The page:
2) Aging and or ailing widowed fathers (Wilford Brimley types)—These guys almost always live in small Midwestern towns. The heroine, who is closing in on forty, leaves the city, often with an obnoxious teenager in tow. She’s returning home ostensibly to take care of her father but the real truth is that she’s down on her luck herself having recently been widowed or divorced. Her teenage child spends all his or her time listening to an iPod, talking on a cell phone, watching TV etc. These things are completely unknown in Romanceland small town America so Dad is appalled to see that his grandchild is addicted to them. Said grandchild has green hair, sulks and whines about missing McDonalds. Needless to say, Dad goes from ailing to teaching the kid to ride a horse—which gives the heroine time to hook up with her old boyfriend the local sheriff, Here is the weird thing about this particular Dad. Even though the heroine is 38, her father talks like a WWII vet who was married in the 1950s. How is this possible? Ah the magic of Romanceland
3) Rich, arrogant Republican fathers. Anybody remember Jock Ewing? These guys seem to be based JR’s infamous dad and they aren’t nearly as interesting nor as loving. The ones in the 80s books sometimes mention Ronald Reagan. When they live in Texas they have ranches and guns. They really like killing things. When they live in the city they head up companies and try to force their daughters to marry ambitious young men whom they believe may take over the business. Elizabeth Bevarly’s Our Man Pendleton took this kind of father to a pretty funny extreme and even I got a huge kick out of the hero checking out identical ambitious young men, clearly selected as appropriate husbands for the heroine.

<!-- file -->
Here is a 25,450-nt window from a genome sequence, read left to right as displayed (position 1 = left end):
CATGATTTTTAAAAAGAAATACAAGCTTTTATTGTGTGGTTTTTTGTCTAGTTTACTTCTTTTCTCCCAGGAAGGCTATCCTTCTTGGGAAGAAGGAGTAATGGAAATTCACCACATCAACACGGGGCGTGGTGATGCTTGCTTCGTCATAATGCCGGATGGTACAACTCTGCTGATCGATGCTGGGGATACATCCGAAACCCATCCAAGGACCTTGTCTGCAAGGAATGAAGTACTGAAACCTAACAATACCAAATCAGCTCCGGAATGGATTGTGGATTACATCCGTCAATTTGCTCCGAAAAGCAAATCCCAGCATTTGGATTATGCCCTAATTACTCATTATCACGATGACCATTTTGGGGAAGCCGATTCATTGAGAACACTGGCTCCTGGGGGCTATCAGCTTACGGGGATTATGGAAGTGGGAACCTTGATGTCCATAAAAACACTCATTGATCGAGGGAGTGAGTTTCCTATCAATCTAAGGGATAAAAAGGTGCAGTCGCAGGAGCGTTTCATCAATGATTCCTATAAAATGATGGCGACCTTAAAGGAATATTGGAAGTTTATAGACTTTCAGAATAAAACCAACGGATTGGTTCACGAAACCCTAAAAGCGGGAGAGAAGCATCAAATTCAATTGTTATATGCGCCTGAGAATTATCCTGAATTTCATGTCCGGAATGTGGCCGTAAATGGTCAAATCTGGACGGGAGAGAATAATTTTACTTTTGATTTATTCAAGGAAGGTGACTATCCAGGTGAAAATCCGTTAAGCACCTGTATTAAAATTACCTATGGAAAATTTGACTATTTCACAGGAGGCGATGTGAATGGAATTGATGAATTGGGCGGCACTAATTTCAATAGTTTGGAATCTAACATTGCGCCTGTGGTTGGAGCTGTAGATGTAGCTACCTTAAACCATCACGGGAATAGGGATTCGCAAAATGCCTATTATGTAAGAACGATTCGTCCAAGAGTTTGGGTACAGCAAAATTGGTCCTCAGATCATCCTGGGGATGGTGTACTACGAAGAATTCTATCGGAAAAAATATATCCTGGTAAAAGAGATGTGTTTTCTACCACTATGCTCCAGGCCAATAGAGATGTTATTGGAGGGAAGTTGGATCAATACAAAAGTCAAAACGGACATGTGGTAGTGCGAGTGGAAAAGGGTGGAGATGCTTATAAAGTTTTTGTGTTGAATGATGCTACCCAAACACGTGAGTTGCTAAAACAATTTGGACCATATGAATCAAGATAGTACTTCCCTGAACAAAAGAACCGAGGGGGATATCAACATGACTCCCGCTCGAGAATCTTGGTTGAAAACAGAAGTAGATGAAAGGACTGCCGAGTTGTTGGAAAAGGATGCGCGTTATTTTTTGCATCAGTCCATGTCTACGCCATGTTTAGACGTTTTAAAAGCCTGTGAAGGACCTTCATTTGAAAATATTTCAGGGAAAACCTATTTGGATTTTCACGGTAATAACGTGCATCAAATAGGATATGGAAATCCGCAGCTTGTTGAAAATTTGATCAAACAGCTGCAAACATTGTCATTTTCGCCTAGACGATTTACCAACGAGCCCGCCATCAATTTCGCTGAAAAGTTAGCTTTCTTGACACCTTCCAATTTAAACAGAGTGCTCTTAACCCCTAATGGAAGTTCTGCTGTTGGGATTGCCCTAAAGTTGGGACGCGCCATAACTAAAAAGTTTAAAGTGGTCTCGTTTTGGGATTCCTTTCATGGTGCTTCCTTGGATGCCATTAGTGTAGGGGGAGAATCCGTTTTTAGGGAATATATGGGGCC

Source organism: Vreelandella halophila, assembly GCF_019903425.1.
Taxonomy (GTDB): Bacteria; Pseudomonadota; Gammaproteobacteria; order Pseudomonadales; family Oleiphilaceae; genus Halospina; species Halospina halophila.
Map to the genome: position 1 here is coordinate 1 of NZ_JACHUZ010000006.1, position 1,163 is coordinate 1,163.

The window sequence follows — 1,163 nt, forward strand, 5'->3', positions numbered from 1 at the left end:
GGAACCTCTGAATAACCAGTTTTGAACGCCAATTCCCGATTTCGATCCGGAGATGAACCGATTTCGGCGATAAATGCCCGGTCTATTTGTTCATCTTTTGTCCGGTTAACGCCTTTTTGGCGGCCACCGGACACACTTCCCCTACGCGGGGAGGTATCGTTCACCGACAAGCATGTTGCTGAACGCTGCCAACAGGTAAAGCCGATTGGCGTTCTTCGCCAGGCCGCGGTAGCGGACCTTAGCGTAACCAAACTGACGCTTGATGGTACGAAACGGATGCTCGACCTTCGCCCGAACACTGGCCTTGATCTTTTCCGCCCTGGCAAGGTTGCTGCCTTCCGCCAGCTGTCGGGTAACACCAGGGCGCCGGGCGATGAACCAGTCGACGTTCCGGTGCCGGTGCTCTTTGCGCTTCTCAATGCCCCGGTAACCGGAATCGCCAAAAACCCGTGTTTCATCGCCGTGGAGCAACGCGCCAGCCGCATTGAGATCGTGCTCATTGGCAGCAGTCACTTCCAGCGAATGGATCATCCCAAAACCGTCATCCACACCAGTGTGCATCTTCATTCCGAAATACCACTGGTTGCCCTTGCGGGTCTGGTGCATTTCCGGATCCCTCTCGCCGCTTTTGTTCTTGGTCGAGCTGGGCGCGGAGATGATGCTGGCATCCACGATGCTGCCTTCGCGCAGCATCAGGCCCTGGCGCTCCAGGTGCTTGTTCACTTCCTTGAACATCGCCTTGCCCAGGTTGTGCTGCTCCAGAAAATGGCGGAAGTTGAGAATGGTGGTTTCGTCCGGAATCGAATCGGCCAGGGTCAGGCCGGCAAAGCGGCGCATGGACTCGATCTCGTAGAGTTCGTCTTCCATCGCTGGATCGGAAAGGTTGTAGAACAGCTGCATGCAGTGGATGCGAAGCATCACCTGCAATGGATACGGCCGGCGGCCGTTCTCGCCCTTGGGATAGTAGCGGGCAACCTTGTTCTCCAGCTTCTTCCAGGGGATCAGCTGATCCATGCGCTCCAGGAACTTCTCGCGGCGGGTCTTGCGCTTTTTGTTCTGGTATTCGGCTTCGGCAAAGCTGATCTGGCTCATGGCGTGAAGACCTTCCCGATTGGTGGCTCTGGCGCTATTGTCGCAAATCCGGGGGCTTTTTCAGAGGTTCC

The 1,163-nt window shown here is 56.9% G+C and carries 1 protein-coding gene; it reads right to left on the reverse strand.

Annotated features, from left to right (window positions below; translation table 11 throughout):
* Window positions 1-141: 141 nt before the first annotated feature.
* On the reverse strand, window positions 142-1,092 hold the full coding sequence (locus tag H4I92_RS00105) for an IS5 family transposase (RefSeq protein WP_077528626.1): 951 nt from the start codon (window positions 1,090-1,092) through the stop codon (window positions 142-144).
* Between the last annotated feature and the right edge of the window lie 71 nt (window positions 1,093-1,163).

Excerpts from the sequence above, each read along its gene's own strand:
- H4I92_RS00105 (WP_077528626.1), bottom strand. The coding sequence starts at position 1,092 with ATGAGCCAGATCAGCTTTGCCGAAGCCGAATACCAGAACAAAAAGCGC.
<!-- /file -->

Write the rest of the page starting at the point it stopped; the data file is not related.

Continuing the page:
How did we get to this point?
Are romance novels really so formulaic that no one can think of a better use of a heroine’s father than to be forcing her into marriage or leaving her destitute? It seems odd to me that dads get the short shift in romance novels.
When I think of my own dad I think he might have made for an interesting character in a book. My dad worried about me, thought about me and was enormously proud of anything I did. When it came to disagreements, we had some humdingers. I was on the “daughter plan.” Dad waited up and fumed if I was more than one minute late. (He went to bed at ten when my brothers went out.) He charmed my girlfriends no end, flattering them and joking with them. He glared at the boys who took me out, if he even slightly suspected one was out of line. Far from pushing me to marry, Dad would have been just fine had I decided to live close by and spend occasional Saturday nights with my parents.
Force me into marriage? Ah no. The challenge with Dad was getting him to say “hi” to my boyfriend without growling.
My father was a great dad, a really great dad. His father, my Grandpa Nixon, was also a great dad and from what Grandpa Nixon said, his father Robert Nixon was (and I quote) “a really great dad.” From what I understand though, Dad was not alone. The world is full of good dads.
So why are so few of them in books?
There are a few of course. Atticus Finch, Scout’s father in Harper Lee’s To Kill a Mockingbird set the gold standard for dads everywhere. Similarly Marjorie Kinnan Rawlings’ The Yearling contains an unforgettable, caring father.
Pa, from Laura Ingalls Wilder’s Little House books is another all time favorite. You only have to read the first book, Little House in the Big Woods to get a sense of why Pa was such a force in all the books. The Little House books are purported to be the story of the Ingall’s family but, Pa steals the show. What makes Pa so great should give us a few hints as to why the fathers of hero’s and heroines in almost all romance books, fall short and why the introduction of a new kind of dad might freshen a few books.